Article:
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Record #:
28581
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Carbon Cycle Energy plant is addressing a long-standing goal of turning pig and poultry poop into energy. Construction of the plant began in December near Warsaw in Duplin County, North Carolina, giving great incentive to support development of renewables.
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Record #:
36245
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Discussed was the increasing role that farmers have been playing in the development of renewable energy industries such as solar and wind. Examples profiled were a solar farm owned by Charlotte based Birdseye Renewable Energy LLC, located on a three hundred acre farm in Robeson County. Noted also was Duke’s Dogwood solar farm in Halifax County.
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10263
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Fibrowatt, a Pennsylvania-based energy company, plans to open three poultry waste power plants in North Carolina. Two of the sites will be located in Sampson and Surry counties, and the third to be chosen from either Moore, Montgomery, or Stanly Counties. The plants will provide a way to turn poultry waste into a clean source of renewable energy.
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NC Magazine (NoCar F 251 W4), Vol. 66 Issue 8, Aug 2008, p24, 26, il
Record #:
27964
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The Triangle area is working hard to contribute to a future gasoline-free future. The advances in electric car and battery technology are explored in-depth. Research on the technologies is taking place at North Carolina State University’s FREEDOM Systems Center and the College of Engineering and at Raleigh’s Advanced Vehicle Research Center. Duke Energy and Progress Energy are local utility companies who are committing to leading the way by reducing their use of coal and nuclear power in favor of renewable energy.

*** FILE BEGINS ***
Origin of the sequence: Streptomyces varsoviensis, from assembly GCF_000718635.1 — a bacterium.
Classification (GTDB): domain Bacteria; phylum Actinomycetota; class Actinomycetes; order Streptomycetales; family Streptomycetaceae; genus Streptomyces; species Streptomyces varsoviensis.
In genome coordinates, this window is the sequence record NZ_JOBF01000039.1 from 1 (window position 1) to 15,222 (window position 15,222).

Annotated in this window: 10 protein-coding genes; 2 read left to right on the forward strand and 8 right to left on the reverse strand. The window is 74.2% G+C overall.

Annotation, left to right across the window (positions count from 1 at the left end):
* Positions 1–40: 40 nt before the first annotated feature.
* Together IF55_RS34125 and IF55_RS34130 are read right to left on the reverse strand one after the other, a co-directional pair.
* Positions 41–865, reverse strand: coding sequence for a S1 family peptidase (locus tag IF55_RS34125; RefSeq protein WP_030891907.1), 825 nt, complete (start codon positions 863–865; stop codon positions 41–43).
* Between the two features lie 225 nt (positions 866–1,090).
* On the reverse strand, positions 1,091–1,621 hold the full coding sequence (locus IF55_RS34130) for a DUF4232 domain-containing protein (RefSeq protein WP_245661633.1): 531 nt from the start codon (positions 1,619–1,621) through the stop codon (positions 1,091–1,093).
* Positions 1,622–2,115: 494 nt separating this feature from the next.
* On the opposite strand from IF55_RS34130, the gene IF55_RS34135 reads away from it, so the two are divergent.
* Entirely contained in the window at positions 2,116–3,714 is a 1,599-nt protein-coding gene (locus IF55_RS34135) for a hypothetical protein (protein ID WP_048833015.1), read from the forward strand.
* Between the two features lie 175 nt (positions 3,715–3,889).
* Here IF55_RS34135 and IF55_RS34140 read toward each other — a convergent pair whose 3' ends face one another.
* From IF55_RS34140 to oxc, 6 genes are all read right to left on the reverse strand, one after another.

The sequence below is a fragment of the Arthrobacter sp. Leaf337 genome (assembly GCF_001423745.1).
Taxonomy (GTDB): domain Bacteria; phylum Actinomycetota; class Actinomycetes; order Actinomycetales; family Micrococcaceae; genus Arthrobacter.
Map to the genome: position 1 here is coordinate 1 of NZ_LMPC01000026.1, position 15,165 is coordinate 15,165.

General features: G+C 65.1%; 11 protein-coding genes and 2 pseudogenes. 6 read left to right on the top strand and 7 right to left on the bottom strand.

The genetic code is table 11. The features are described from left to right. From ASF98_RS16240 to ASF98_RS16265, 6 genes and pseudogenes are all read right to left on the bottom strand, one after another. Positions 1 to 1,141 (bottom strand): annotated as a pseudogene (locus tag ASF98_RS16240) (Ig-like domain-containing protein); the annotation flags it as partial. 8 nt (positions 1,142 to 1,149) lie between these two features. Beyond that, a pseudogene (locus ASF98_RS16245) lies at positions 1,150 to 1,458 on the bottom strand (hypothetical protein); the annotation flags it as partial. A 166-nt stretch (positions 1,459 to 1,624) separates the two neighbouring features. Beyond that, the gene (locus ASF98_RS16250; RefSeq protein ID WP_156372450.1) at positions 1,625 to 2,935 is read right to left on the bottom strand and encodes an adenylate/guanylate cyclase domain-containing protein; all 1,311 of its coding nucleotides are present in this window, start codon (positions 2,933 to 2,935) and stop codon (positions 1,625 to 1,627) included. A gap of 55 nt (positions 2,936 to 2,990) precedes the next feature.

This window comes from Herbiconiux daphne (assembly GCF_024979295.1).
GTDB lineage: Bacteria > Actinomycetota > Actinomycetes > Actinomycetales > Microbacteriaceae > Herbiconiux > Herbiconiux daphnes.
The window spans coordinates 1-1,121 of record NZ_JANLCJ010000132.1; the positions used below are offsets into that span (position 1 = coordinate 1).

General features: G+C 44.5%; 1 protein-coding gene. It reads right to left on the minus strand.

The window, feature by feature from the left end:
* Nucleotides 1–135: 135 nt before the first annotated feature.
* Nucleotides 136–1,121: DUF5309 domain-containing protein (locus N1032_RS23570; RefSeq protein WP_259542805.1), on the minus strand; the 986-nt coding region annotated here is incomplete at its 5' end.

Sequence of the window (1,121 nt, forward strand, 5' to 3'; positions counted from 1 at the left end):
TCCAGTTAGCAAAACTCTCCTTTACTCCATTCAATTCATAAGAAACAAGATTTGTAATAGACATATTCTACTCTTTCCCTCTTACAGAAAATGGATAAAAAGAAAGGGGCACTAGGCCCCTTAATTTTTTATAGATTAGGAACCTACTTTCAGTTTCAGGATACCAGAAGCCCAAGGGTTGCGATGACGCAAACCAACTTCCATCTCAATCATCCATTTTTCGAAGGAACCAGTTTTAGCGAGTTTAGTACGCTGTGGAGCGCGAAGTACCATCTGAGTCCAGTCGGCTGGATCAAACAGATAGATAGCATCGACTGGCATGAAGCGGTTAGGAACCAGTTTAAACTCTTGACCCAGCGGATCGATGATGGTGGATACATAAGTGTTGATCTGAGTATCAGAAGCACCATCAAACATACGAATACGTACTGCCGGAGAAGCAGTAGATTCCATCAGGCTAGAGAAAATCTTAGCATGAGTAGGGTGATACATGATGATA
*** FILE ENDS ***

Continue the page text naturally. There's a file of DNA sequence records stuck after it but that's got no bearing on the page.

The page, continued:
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Independent Weekly (NoCar Oversize AP 2 .I57 [volumes 13 - 23 on microfilm]), Vol. 27 Issue 27, July 2010, p15-18 Periodical Website
Record #:
8872
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The North Carolina Utilities Commission requested a major study of the potential benefits of developing renewable energy resources and the possible costs to consumers. Boston-based La Capra Associates, a consulting firm which has advised other states on energy alternatives, conducted the study. The study identified the following renewable resources available in North Carolina: biomass, wind, wood waste, agriculture crop waste, hydropower, and landfill gas. While the list is broad, practical application of these resources in the state is limited.
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Record #:
10311
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North Carolina has the capacity to develop renewable energy in the form of wind power, biomass fuel, and solar power. Currently, the state's traditional energy supplies--coal, oil, natural gas, and uranium--come from other states. The authors discuss state policies that encourage the development of these renewable energies and present some lessons learned from other states.
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Popular Government (NoCar JK 4101 P6), Vol. 73 Issue 3, Spring/Summer 2008, p12-23, il, map, f
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Record #:
30983
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Over the years, nuclear power plants have been providing a large share of North Carolina’s electricity. As climate change continues to spur both political and public debate, North Carolina’s electric cooperatives are supporting the research of new technologies and renewable energy resources in an effort to ensure affordable power while balancing environmental concerns. This article discusses nuclear power generation and its role in the future.